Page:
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When electrolytes don’t work, you may want to use apple cider vinegar for muscle cramps. Check this out.
0:00 Apple cider vinegar for leg cramps
0:05 Electrolytes for muscle spasm
0:20 A deeper look at the muscle
1:25 Acetylcholine and apple cider vinegar
1:36 Electrolytes and acetylcholine
1:46 Your pH and muscle cramping
2:35 How to take apple cider vinegar
Today we’re going to talk about why apple cider vinegar works for muscle cramps or muscle spasms. Many times when a person has muscle cramps, they usually increase their electrolytes. In many cases, that will work. But, if it doesn’t work, you may want to try apple cider vinegar.
In the tendon, you have a little receptor called the Golgi tendon organ. This receptor picks up information from the load of the muscle. There’s information being sent from the muscle based on tension that’s being picked up by this tendon. The information is then carried through the nervous system, to the spinal collum, up to the brain, then to associated muscles, and back to the receptor.
There is a lot of control over the muscle dynamic from the nervous system and the receptors. There are certain chemical compounds that you need that communicate between the muscles and the nerve. One of the big ones is acetylcholine. Apple cider vinegar can actually contribute to the formation of acetylcholine.
We need electrolytes, which are electrically charged minerals for the electrical part of this problem. We need acetylcholine, which is a neurotransmitter, to allow that to work.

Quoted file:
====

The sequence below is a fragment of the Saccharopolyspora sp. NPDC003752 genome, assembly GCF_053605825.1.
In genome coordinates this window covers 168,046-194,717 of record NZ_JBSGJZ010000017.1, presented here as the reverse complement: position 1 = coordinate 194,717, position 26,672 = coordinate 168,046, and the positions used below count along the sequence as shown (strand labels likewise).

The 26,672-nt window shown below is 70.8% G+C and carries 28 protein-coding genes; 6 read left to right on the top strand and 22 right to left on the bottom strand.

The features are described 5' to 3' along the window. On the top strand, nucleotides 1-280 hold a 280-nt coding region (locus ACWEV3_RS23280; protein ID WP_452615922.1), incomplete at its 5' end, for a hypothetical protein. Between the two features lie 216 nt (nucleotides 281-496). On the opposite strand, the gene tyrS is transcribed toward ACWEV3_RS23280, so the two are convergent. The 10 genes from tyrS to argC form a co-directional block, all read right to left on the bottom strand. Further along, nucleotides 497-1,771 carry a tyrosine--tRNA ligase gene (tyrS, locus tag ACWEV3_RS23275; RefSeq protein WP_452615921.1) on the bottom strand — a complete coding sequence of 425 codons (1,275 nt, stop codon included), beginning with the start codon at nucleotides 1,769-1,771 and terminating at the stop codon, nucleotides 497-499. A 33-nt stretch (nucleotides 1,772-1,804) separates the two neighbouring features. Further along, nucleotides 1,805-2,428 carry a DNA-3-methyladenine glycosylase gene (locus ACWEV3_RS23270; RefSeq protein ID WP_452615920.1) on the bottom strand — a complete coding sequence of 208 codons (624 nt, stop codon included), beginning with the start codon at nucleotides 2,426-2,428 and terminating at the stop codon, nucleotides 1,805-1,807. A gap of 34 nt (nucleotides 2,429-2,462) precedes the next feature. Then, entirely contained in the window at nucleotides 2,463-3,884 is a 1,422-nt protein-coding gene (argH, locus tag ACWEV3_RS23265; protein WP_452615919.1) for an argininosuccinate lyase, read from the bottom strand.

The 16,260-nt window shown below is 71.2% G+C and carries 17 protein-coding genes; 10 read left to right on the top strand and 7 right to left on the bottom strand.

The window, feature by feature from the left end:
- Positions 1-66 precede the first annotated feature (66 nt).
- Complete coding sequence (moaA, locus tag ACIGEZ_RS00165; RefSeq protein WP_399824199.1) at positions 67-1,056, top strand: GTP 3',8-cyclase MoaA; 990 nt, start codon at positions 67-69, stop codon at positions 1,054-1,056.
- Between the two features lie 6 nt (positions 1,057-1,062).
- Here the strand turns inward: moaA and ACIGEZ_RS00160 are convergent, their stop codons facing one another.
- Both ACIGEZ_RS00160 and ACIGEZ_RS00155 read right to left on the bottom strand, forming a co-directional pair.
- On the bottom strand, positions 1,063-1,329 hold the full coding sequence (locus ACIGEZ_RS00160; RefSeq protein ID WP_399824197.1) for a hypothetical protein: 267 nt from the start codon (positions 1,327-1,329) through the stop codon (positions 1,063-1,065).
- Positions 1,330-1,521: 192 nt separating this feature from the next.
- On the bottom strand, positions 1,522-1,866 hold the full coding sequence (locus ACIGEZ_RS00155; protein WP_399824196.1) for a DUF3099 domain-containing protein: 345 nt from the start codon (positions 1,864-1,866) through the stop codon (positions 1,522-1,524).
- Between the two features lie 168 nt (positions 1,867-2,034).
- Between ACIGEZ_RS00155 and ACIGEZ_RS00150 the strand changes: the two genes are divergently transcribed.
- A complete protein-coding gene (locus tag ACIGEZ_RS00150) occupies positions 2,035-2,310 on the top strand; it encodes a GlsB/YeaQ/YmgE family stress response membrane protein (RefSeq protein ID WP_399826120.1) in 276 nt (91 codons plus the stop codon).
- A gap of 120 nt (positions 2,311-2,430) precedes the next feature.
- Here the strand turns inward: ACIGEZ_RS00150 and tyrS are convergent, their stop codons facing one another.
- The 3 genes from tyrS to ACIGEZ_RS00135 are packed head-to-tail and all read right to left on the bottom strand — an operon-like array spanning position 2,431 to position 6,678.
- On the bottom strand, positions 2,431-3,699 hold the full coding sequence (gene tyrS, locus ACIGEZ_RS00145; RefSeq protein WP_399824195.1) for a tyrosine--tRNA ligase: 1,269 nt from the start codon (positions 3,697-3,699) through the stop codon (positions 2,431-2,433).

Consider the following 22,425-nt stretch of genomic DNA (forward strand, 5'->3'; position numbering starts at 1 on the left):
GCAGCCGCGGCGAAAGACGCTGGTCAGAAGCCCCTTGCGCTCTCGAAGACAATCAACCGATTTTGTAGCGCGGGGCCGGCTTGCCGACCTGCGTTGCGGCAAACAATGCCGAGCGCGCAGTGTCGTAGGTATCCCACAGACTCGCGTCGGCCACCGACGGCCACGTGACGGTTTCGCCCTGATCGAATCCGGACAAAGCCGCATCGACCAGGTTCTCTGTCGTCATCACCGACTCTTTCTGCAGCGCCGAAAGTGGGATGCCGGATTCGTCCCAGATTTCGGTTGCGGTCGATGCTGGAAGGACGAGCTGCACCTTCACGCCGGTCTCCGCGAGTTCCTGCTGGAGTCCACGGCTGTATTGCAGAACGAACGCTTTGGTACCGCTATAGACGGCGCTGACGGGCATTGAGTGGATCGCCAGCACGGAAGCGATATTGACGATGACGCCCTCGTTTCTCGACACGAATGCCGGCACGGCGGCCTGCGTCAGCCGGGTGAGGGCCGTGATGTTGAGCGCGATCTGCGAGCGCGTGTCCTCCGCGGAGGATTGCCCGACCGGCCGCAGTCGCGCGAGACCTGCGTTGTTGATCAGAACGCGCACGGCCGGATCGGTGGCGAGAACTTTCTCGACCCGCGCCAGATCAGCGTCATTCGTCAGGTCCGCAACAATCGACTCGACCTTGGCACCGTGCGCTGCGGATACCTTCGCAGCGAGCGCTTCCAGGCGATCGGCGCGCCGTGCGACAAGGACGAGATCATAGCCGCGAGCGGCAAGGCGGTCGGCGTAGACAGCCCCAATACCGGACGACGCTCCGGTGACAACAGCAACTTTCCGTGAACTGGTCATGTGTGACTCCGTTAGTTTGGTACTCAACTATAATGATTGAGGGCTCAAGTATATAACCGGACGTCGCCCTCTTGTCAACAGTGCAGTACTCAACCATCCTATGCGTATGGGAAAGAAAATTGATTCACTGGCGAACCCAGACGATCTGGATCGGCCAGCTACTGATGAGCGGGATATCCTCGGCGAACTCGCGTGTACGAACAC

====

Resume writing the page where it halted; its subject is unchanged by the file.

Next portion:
Also, if your pH is too alkaline, you may get muscle cramping. One remedy for cramping would be to acidify the body.
Pickle juice and kombucha tea may help acidify the body. But, apple cider vinegar may work even better because it may help increase acetylcholine.
You can dilute apple cider by mixing one tablespoon of apple cider vinegar in an 8-12 oz. glass of water. Consider drinking this mixture a couple of times a day.
Dr. Eric Berg DC Bio:
Dr. Berg, age 55, is a chiropractor who specializes in Healthy Ketosis & Intermittent Fasting. He is the author of the best-selling book The Healthy Keto Plan, and is the Director of Dr. Berg’s Nutritionals. He no longer practices, but focuses on health education through social media.
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Dr. Eric Berg received his Doctor of Chiropractic degree from Palmer College of Chiropractic in 1988. His use of “doctor” or “Dr.” in relation to himself solely refers to that degree. Dr. Berg is a licensed chiropractor in Virginia, California, and Louisiana, but he no longer practices chiropractic in any state and does not see patients so he can focus on educating people as a full time activity, yet he maintains an active license. This video is for general informational purposes only. It should not be used to self-diagnose and it is not a substitute for a medical exam, cure, treatment, diagnosis, and prescription or recommendation. It does not create a doctor-patient relationship between Dr. Berg and you. You should not make any change in your health regimen or diet before first consulting a physician and obtaining a medical exam, diagnosis, and recommendation. Always seek the advice of a physician or other qualified health provider with any questions you may have regarding a medical condition. The Health & Wellness, Dr. Berg Nutritionals and Dr. Eric Berg, D.C. are not liable or responsible for any advice, course of treatment, diagnosis or any other information, services or product you obtain through this video or site.
Thanks for watching! If you have muscle cramps, don’t forget about apple cider vinegar.
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